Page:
|author||Adam Langley <firstname.lastname@example.org>||Fri Jul 19 15:18:33 2019 -0700|
|committer||CQ bot account: email@example.com <firstname.lastname@example.org>||Fri Jul 19 23:11:44 2019 +0000|
Move the PQ-experiment signal to SSL_CTX. In the case where I need it, it's easier for it to be on the context rather than on each connection. Change-Id: I5da2929ae6825d6b3151ccabb813cb8ad16416a1 Reviewed-on: https://boringssl-review.googlesource.com/c/boringssl/+/36746 Commit-Queue: Adam Langley <email@example.com> Commit-Queue: David Benjamin <firstname.lastname@example.org> Reviewed-by: David Benjamin <email@example.com>
BoringSSL is a fork of OpenSSL that is designed to meet Google's needs.
Although BoringSSL is an open source project, it is not intended for general use, as OpenSSL is. We don't recommend that third parties depend upon it. Doing so is likely to be frustrating because there are no guarantees of API or ABI stability.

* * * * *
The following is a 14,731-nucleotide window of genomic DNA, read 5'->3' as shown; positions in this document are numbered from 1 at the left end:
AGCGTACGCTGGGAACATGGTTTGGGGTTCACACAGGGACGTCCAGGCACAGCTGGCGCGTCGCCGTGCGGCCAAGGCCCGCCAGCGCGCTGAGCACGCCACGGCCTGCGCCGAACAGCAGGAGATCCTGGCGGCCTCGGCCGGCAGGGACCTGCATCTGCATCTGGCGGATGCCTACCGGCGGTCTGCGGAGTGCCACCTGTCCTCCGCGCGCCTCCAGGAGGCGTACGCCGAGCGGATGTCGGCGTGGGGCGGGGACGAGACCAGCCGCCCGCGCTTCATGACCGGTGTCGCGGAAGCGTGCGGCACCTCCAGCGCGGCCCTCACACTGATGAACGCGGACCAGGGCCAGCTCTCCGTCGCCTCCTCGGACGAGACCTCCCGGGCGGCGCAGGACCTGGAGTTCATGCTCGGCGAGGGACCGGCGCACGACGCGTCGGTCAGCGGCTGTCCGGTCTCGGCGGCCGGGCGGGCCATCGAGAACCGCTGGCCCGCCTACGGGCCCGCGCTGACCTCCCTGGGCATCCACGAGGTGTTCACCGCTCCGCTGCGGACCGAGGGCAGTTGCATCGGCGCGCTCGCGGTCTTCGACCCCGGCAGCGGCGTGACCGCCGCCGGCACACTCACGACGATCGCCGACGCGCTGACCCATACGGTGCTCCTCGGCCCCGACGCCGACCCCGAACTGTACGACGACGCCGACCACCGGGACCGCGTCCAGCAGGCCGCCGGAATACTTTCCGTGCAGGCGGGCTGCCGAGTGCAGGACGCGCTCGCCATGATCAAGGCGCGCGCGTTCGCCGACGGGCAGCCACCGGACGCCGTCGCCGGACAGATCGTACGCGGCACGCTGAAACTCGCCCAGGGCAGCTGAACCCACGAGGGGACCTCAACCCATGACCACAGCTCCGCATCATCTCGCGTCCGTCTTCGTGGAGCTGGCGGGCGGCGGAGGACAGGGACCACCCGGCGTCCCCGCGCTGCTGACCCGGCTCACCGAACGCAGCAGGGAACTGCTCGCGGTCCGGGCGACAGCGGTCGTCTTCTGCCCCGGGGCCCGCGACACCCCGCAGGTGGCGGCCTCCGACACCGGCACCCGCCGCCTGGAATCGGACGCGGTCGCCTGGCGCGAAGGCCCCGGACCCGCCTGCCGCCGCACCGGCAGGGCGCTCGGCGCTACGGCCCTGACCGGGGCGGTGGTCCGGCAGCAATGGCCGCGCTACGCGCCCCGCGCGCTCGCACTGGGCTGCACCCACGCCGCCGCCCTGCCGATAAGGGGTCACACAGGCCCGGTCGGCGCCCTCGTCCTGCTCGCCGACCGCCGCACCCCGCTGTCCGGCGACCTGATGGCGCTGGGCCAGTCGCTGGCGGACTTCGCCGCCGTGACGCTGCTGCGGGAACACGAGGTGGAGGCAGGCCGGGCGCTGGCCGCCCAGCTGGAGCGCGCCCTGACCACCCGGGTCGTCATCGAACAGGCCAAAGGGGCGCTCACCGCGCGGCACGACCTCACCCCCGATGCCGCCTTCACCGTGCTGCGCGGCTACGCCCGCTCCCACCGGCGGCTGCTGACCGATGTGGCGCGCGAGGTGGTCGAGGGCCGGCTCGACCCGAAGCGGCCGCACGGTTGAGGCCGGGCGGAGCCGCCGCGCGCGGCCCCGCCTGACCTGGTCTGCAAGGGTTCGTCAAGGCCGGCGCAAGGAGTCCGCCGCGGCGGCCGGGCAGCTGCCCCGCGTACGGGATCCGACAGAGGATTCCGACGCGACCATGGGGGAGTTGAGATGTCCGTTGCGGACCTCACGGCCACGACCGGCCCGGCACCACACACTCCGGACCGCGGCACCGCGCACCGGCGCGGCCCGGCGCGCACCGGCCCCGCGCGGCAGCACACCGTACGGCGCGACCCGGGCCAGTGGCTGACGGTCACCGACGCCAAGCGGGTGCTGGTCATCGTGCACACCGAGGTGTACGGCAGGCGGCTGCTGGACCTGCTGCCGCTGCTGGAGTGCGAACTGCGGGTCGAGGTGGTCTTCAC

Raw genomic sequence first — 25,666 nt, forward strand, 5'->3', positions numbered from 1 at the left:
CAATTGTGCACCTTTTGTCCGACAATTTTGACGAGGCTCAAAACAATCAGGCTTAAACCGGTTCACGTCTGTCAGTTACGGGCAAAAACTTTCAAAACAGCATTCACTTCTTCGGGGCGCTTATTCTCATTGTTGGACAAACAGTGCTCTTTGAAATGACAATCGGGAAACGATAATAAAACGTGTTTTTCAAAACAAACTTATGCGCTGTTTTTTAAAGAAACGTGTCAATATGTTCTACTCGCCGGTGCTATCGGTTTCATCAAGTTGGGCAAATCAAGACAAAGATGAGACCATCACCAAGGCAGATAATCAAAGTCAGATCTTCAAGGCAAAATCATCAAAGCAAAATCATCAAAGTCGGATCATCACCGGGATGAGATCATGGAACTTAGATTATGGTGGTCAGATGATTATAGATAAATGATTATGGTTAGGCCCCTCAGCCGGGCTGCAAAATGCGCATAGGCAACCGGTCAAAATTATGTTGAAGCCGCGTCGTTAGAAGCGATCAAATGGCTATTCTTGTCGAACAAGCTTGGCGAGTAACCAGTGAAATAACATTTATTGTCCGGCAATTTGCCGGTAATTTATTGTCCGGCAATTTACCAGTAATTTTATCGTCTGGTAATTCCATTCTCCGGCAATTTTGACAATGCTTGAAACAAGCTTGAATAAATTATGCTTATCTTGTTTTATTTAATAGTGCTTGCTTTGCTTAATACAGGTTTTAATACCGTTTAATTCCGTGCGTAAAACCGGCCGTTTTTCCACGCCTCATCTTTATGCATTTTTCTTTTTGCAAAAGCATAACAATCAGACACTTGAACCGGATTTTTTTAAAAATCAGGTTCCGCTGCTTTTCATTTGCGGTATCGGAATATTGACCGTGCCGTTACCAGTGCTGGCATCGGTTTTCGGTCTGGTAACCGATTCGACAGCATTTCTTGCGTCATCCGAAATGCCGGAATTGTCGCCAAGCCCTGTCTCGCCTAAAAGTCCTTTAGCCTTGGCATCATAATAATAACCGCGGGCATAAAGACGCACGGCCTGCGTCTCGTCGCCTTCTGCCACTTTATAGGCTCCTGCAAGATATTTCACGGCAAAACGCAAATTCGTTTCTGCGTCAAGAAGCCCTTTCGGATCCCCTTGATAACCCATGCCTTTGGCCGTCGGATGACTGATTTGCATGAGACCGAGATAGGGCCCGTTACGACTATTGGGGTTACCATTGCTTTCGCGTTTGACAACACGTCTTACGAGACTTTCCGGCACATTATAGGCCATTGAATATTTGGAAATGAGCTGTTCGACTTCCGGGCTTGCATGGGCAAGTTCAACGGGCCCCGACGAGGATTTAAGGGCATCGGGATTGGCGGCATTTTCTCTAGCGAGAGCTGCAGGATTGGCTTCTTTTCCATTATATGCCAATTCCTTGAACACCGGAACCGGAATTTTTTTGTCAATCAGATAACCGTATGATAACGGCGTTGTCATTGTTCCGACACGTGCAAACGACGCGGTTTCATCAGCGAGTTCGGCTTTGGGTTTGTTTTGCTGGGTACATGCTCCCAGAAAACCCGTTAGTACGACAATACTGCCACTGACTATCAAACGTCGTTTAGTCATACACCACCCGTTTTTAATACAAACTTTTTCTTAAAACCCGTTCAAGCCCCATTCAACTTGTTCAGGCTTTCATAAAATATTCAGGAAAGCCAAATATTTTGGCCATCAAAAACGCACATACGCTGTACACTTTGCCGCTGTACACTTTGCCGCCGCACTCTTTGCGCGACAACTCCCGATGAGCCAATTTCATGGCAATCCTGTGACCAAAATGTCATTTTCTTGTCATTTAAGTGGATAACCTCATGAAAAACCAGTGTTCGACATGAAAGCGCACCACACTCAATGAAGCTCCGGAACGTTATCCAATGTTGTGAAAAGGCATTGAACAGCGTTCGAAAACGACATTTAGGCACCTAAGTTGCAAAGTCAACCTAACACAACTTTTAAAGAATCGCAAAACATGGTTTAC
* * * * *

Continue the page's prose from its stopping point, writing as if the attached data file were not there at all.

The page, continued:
Programs ship their own copies of BoringSSL when they use it and we update everything as needed when deciding to make API changes. This allows us to mostly avoid compromises in the name of compatibility. It works for us, but it may not work for you.
BoringSSL arose because Google used OpenSSL for many years in various ways and, over time, built up a large number of patches that were maintained while tracking upstream OpenSSL. As Google's product portfolio became more complex, more copies of OpenSSL sprung up and the effort involved in maintaining all these patches in multiple places was growing steadily.
Currently BoringSSL is the SSL library in Chrome/Chromium, Android (but it's not part of the NDK) and a number of other apps/programs.
There are other files in this directory which might be helpful: